From ArchWiki
Revision as of 05:06, 28 March 2013 by Fengchao (Talk | contribs) (Add category. Add merge flag.)

Jump to: navigation, search

Merge-arrows-2.pngThis article or section is a candidate for merging with Linux Containers.Merge-arrows-2.png

Notes: Should be merged to main page after clean up. (Discuss in Talk:Lxc-systemd#)

These are brief notes that describe how to configure a Linux container that runs systemd inside. They ought to be consumed into the main Linux Containers wiki page when that is rewritten.

Without specific configuration, conflicts arise between systemd and lxc in the /dev tree. A new mode called 'autodev' has been added to LXC to help rectify this.

LXC needs to be configured to use its new "autodev" mode which causes it to create a new /dev tree and it must be denied mknod capabilities to prevent systemd attempting to start udev:

 lxc.autodev = 1
 lxc.cap.drop = mknod

This will cause LXC to create its own device tree but this also means that the traditional way of manually creating device nodes in the container rootfs /dev tree will not work because /dev is overmounted by LXC. Should you require (and you probably will) any device nodes that are not created by LXC by default then you will need to use an autodev hook script:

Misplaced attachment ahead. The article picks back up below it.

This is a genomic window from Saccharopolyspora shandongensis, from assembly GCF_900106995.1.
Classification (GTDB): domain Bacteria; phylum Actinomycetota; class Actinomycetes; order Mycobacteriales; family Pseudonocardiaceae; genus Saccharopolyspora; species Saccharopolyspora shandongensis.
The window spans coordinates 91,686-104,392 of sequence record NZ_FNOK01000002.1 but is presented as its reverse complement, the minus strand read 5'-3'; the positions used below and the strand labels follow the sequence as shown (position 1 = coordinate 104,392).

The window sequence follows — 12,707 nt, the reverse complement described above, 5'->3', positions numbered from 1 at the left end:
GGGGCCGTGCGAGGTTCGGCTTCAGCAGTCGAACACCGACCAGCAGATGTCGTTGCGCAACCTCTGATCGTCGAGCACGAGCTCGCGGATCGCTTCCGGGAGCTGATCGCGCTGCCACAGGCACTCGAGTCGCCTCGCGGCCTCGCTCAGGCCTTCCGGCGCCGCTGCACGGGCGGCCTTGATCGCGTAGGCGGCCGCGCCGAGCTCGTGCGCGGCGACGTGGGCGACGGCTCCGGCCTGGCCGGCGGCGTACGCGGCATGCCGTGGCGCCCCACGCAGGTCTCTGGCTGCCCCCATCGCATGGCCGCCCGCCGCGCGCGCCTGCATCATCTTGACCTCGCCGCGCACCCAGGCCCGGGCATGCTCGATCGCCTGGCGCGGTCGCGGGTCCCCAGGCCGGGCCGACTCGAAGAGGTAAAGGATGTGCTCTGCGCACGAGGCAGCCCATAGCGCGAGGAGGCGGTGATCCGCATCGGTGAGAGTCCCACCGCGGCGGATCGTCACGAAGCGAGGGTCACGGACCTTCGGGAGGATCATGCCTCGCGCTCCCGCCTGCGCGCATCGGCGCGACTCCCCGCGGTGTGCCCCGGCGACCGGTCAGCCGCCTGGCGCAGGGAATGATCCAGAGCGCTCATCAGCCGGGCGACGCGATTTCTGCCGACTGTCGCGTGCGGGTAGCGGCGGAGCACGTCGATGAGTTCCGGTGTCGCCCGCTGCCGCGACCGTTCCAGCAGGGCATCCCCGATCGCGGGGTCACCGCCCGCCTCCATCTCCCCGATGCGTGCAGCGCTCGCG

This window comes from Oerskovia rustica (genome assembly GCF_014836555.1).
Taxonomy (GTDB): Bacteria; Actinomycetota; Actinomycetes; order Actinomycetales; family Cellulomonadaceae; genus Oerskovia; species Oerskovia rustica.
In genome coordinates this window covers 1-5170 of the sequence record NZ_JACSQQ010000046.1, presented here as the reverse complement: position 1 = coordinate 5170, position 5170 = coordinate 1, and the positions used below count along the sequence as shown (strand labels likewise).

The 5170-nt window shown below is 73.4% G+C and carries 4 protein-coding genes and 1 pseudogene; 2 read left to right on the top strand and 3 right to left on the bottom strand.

lxc.hook.autodev = /path/to/script

Where the script is similar to:

 # LXC Autodev hook.
 mknod .....

The reason for dropping the mknod capability is described at http://www.freedesktop.org/wiki/Software/systemd/ContainerInterface where it explains that this is necessary to prevent systemd from starting udev (udev does not work inside a container and trying to use it will make the host do strange things!).

Additionally you should ensure that you have a pty declaration in your LXC container because the presence of this causes LXC to mount devpts as a new instance (without this the container gets the host's devpts and that is not a good thing - more strange things will happen!):

 lxc.pts = 1024

Note that there is no need to explicitly mount system devices (either via the container config or via its own /etc/fstab) and this should not be done because systemd (or LXC in the case of /dev...) takes care of it:

  • /dev/pts
  • /dev/shm
  • /proc
  • /sys